Dubai property prices drop, rents flat in Q1, says JLL

Residential rents remain ‘relatively flat’ while sale prices see ‘marginal decline’, consultancy says

PHOTO: Dubai apartment and villa prices saw a “marginal decline” in the first quarter of the year, JLL says. Credit: Shutterstock

Dubai saw subdued real-estate activity in the first quarter of 2015, with new housing coming online amid cooling sentiment in the market, a report has found.

Jones Lang Lasalle said residential rents remained “relatively flat” while sale prices saw a “marginal decline across both apartments and villas” in the first three months of the year.

Craig Plumb, head of research at JLL’s Dubai office, wrote in the report that the Dubai residential market was moving to a “period of correction”. The JLL team predicted that the next driving force in the market would be end-users or middle-income earners, as opposed to speculative buyers.

“The first quarter of the year saw developer and government initiatives target the affordable housing sector. On the development side, Nshama launched 2 phases of its Town Square project, Zahra & Hayat, consisting of townhouses and apartments below AED 600 per square feet, located close to the Arabian Ranches.

“The Dubai Municipality has proposed to introduce mandatory affordable housing quotas for all new residential developments. In addition, it allocated over 100 hectares of land for affordable housing across various locations in Dubai, targeting buyers and tenants with monthly salaries of AED 3,000 – AED 10,000,” the report explained.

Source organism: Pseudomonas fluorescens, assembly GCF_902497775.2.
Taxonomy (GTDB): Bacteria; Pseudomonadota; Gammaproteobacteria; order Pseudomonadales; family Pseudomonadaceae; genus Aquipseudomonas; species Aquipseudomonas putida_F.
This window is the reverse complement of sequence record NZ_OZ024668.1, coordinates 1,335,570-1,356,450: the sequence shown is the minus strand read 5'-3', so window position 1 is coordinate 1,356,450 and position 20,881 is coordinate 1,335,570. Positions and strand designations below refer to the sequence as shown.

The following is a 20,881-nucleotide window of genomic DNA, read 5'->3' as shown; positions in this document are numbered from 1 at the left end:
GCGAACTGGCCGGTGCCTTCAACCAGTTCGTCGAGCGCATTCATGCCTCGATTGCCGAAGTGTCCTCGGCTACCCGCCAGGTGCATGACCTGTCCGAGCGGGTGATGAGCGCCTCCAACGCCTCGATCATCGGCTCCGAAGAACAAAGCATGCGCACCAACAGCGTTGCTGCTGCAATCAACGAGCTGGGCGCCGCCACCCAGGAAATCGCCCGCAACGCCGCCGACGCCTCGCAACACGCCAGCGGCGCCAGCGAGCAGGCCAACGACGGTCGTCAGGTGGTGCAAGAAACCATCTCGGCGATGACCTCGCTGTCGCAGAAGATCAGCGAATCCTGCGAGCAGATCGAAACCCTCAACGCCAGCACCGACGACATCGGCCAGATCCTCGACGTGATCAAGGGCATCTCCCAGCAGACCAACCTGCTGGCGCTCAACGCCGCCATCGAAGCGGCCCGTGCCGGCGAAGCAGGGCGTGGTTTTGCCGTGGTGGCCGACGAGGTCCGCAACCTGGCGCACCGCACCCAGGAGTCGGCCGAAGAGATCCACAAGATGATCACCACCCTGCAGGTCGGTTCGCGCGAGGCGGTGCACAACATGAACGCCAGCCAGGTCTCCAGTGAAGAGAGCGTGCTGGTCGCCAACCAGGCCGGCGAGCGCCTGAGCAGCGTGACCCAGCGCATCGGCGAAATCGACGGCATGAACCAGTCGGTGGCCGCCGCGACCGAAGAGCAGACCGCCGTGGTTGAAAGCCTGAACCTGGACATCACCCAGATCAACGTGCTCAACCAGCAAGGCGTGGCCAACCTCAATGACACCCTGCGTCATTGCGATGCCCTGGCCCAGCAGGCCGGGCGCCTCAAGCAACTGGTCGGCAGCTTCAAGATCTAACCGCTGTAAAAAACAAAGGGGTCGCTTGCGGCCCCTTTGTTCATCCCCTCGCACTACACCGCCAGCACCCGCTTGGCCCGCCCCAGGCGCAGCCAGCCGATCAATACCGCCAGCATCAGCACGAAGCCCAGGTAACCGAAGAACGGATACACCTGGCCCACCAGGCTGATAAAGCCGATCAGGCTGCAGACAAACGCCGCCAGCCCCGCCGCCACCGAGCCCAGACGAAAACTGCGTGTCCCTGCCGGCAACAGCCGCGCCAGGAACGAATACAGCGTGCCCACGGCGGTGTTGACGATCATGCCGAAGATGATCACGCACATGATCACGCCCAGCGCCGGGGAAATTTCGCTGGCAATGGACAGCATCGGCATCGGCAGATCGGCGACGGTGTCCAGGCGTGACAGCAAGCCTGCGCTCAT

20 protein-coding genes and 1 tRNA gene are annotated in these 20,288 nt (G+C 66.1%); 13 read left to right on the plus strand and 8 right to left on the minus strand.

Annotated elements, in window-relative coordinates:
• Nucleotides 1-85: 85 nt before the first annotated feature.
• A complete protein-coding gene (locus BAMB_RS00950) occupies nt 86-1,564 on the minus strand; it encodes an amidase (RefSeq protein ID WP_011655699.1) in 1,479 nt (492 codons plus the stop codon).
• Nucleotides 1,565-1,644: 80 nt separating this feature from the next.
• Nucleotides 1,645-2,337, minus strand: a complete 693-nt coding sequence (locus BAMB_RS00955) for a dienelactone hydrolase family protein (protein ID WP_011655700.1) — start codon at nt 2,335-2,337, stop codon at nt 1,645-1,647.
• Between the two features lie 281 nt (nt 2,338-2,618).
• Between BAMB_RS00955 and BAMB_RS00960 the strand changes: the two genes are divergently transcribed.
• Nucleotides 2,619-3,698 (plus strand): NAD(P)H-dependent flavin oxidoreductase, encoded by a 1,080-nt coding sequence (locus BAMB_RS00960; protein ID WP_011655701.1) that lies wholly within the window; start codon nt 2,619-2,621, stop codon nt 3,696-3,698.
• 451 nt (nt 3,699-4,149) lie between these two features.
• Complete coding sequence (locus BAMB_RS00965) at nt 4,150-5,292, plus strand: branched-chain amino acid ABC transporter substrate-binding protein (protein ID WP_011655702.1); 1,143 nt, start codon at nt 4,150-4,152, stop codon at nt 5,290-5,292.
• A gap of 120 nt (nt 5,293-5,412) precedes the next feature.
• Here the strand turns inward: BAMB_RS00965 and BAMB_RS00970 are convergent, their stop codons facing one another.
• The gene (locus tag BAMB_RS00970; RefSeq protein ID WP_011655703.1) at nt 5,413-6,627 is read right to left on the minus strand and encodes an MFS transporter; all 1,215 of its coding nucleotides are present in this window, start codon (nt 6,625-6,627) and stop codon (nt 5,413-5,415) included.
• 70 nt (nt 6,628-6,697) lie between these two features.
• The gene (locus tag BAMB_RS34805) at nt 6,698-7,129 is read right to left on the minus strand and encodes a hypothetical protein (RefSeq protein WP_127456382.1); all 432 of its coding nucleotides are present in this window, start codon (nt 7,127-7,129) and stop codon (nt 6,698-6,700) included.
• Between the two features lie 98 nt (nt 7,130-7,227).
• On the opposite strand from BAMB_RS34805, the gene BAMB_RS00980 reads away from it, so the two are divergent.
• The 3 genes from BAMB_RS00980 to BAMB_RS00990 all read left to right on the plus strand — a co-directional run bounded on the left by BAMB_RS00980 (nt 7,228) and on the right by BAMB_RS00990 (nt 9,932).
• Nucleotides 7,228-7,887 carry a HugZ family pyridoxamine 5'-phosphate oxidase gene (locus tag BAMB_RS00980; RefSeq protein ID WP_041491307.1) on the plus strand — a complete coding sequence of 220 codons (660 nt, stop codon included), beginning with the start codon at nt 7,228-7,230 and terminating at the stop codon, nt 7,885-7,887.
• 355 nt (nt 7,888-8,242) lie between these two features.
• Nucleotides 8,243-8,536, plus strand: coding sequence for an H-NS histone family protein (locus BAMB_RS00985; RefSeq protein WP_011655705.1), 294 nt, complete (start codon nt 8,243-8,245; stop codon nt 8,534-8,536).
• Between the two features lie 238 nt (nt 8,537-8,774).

Meanwhile, Dubai’s hospitality market saw demand increasing at a slow rate in the first quarter of 2015. Last year, the sector welcomed 11.6 million guests, according to figures released by Dubai Tourism and Commerce Marketing.

“The hospitality market saw RevPAR’s drop on an annual basis,” the report said. “While occupancy rates remain strong at 86%, the increase in supply continues to outstrip demand, placing downward pressure on average daily room rates,” it added.

Despite this representing a 6% year-on-year increase, the rate of growth actually declined from the 11% posted in 2013, the report said.

“The slowdown can be attributed to a decline in the number of tourists from Russia and the Eurozone. By contrast, tourist numbers from emerging markets have increased significantly. Guests from South Asia, Far East Asia and Africa increased 14%, 13% and 11% respectively,” the research team wrote.

“This comes on the back of rising wealth and changing consumer habits in emerging markets, in addition to increased efforts to diversify Dubai’s inbound market.”

The report also found that the delivery of more Grade A office space has “limited rental growth in the office sector.”


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